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Joints form the connections between bones. They provide support and help you move. Any damage to the joints from disease or injury can interfere with your movement and cause a lot of pain.
Many different conditions can lead to painful joints, including osteoarthritis, rheumatoid arthritis, bursitis, gout, strains, sprains, and other injuries. Joint pain is extremely common. In one national survey, about one-third of adults reported having joint pain within the past 30 days. Knee pain was the most common complaint, followed by shoulder and hip pain, but joint pain can affect any part of your body, from your ankles and feet to your shoulders and hands. As you get older, painful joints become increasingly more common.
Joint pain can range from mildly irritating to debilitating. It may go away after a few weeks (acute), or last for several weeks or months (chronic). Even short-term pain and swelling in the joints can affect your quality of life. Whatever the cause of joint pain, you can usually manage it with medication, physical therapy, or alternative treatments.
Joint Pain Symptoms & Signs
Joint pain can be caused by injury affecting any of the ligaments, bursae, or tendons surrounding the joint. Injury can also affect the ligaments, cartilage, and bones within the joint. Pain is also a feature of joint inflammation(arthritis, such as rheumatoid arthritis and osteoarthritis) and infection, and extremely rarely it can be a cause of cancer of the joint. Pain within the joint is a common cause of shoulder pain, ankle pain, and knee pain. Joint pain is also referred to as arthralgia. The sexually transmitted diseases (STDs) chlamydia and gonorrhea can lead to joint pain.
Symptoms and signs associated with joint pain can include
- joint redness,
- joint swelling,
- joint tenderness,
- joint warmth,
- locking of the joint,
- loss of range of motion of the joint,
Causes of Joint Pain
Causes of joint pain include:
- Adult Still’s disease
- Ankylosing spondylitis
- Avascular necrosis
- Bone cancer
- Broken bone
- Complex regional pain syndrome
- Meralgia paresthetica
- Gonococcal arthritis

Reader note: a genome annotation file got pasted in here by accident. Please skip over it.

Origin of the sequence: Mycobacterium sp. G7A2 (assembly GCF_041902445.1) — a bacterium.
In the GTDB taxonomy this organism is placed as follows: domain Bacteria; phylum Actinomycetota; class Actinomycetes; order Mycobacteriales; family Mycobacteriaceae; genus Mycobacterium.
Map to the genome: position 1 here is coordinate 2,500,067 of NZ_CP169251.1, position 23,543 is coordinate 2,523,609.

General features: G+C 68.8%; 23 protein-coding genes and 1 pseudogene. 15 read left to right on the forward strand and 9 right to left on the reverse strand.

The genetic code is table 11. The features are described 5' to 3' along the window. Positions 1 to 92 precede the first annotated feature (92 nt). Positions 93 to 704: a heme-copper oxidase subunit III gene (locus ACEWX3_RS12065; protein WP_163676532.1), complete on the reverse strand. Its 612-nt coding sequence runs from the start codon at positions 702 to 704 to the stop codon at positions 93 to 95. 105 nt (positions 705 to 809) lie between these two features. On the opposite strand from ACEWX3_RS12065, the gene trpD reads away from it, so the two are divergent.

- Juvenile rheumatoid arthritis
- Lyme disease
- Paget’s disease of bone
- Polymyalgia rheumatica
- Psoriatic arthritis
- Reactive arthritis
- Sprains and strains
- Rheumatoid arthritis
- Septic arthritis
- Sprains and strains
Home Care for Joint Pain
Follow your doctor’s recommendation for treating the cause of the pain.
For nonarthritis joint pain, both rest and exercise are important. Warm baths, massage, and stretching exercises should be used as often as possible.
Aceteminophen (Tylenol) may help the soreness feel better. Nonsteroidal anti-inflammatory drugs (NSAIDS) such as ibuprofen or naproxen may help relieve pain and swelling. Talk to your health care provider before giving aspirin or NSAIDs such as ibuprofen to children.
Joint Pain Treatment
The treatment of joint pain is directed toward the precise underlying cause. If the problem is an injury, the initial treatment often includes rest, cold applications, and antiinflammatory medications. Additional medications for pain control may or may not be required. Gradual rehabilitation physical therapy may be needed.
If there is a form of arthritis causing the joint pain, antiinflammatory medications may be recommended, followed by other medications directed at the cause of the arthritis. If there is disease of the bone, ligament, or cartilage, surgical operation may be required.
Self-Care at Home
Initial treatment for joint pain at home might include rest, cold application, and medication to control pain and inflammation. With persistent pain, a medical evaluation by a health-care practitioner is warranted.
Medical treatment depends on the underlying cause of the joint pain as discussed above. If arthritis is causing joint pain, it can require antiinflammatory medication and a variety of other medications depending on the type of arthritis. Surgery can be required for cartilage or ligament damage.